What we have tried to do in this first chapter is to introduce the concepts of formal languages and formal structures. We hope that you will agree that you have seen many mathematical structures in the past, even though you may not have called them structures at the time. By formalizing what we mean when we say that a formula is true in a structure, we will be able to tie together truth and provability in the next couple of chapters.
You might be at a point where you are about to throw your hands up in disgust and say, "Why does any of this matter? I've been doing mathematics for over ten years without worrying about structures or assignment functions, and I have been able to solve problems and succeed as a mathematician so far." Allow us to assure you that the effort and the almost unreasonable precision that we are imposing on our exposition will have a payoff in later chapters. The major theorems that we wish to prove are theorems about the existence or nonexistence of certain objects. To prove that you cannot express a certain idea in a certain language, we have to know, with an amazing amount of exactitude, what a language is and what structures are. Our goals are some theorems that are easy to state incorrectly, so by being precise about what we are saying, we will be able to make (and prove) claims that are truly revolutionary.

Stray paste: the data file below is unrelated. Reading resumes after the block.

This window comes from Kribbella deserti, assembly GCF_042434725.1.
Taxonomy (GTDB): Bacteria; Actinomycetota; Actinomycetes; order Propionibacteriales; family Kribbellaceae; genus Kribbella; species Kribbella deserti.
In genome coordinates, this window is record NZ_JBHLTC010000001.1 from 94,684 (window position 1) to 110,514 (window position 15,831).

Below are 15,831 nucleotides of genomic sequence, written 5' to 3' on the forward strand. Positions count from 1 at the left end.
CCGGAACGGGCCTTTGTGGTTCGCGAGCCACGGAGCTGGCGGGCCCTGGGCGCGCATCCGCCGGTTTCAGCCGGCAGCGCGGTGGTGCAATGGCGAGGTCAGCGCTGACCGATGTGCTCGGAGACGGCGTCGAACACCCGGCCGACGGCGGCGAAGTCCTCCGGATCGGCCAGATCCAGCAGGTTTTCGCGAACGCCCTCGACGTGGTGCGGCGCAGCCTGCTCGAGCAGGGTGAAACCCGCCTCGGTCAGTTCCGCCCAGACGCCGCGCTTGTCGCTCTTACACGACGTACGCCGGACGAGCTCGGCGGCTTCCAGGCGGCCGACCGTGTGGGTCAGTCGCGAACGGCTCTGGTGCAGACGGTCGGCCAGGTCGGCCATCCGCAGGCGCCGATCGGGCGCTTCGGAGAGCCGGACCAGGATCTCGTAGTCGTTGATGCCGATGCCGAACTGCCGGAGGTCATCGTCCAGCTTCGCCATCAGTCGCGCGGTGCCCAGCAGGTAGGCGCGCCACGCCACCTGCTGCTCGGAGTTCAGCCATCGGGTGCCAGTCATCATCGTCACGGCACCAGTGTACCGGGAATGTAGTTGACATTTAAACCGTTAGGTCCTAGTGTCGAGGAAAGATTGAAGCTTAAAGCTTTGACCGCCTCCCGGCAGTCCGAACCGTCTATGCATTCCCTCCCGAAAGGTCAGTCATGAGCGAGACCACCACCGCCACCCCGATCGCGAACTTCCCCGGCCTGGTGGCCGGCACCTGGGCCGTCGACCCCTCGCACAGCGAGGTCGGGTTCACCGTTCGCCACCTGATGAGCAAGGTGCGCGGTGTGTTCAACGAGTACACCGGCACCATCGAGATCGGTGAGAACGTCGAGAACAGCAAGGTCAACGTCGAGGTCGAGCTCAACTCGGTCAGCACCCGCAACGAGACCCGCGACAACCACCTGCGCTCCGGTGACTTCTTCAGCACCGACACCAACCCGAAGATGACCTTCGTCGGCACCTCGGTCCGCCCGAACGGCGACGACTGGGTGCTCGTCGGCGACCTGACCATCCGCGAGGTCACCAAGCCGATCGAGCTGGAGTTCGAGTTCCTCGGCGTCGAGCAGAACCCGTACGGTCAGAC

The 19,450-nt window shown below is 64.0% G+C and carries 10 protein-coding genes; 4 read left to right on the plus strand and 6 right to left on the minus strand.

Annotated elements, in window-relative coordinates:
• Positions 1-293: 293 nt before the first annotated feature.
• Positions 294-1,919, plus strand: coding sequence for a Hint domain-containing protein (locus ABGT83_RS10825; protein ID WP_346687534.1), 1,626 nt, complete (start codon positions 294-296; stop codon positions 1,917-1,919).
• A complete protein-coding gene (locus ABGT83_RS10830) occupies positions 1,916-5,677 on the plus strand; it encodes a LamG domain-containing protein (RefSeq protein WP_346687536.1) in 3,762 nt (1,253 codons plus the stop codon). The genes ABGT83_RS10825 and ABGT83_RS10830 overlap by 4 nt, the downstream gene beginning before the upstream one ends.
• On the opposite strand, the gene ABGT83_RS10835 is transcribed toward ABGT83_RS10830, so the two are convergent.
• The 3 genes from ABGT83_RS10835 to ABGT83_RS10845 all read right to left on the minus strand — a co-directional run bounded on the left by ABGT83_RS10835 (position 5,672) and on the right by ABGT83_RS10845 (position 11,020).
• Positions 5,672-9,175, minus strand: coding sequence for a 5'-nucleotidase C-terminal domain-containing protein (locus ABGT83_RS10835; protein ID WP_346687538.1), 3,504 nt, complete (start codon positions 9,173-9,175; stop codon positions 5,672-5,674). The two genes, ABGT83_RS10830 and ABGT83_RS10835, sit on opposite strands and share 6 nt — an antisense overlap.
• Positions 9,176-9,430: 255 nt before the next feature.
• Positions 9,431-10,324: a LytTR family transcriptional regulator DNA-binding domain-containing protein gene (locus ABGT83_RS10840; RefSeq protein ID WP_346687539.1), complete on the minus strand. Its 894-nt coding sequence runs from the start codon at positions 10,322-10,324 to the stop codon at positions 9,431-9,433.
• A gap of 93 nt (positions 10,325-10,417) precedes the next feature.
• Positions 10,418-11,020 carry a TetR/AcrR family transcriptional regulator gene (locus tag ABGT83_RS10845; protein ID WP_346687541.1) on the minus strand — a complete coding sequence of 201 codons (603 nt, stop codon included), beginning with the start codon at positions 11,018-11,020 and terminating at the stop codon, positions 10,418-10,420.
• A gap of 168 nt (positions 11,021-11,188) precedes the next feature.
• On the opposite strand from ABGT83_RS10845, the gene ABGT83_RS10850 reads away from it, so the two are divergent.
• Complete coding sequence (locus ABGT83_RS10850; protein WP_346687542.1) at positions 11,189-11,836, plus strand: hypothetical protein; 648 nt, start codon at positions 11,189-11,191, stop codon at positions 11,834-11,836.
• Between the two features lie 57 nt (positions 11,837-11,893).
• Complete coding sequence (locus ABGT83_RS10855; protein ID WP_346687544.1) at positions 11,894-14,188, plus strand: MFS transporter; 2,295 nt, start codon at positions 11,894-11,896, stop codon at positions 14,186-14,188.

Since we will be talking about the existence and nonexistence of proofs, we now must turn our attention to defining (yes, precisely) what sorts of things qualify as proofs. That is the topic of the next chapter.